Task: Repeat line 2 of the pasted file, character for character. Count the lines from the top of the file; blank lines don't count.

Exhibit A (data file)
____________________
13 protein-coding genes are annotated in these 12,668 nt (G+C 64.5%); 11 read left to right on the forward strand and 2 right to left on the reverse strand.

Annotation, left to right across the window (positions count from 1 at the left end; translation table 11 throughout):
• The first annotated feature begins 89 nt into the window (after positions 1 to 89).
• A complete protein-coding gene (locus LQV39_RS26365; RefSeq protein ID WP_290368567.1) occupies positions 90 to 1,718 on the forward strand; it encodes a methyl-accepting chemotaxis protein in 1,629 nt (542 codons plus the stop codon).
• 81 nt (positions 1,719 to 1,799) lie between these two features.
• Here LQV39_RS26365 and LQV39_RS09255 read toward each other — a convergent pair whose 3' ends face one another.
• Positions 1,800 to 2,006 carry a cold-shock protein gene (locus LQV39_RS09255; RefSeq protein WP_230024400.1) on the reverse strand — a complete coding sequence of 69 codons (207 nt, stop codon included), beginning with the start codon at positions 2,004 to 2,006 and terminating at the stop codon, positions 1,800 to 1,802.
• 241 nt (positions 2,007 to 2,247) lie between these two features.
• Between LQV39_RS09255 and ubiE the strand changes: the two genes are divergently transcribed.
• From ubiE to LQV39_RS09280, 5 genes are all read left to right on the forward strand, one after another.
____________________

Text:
Annotation, left to right across the window (positions count from 1 at the left end; translation table 11 throughout):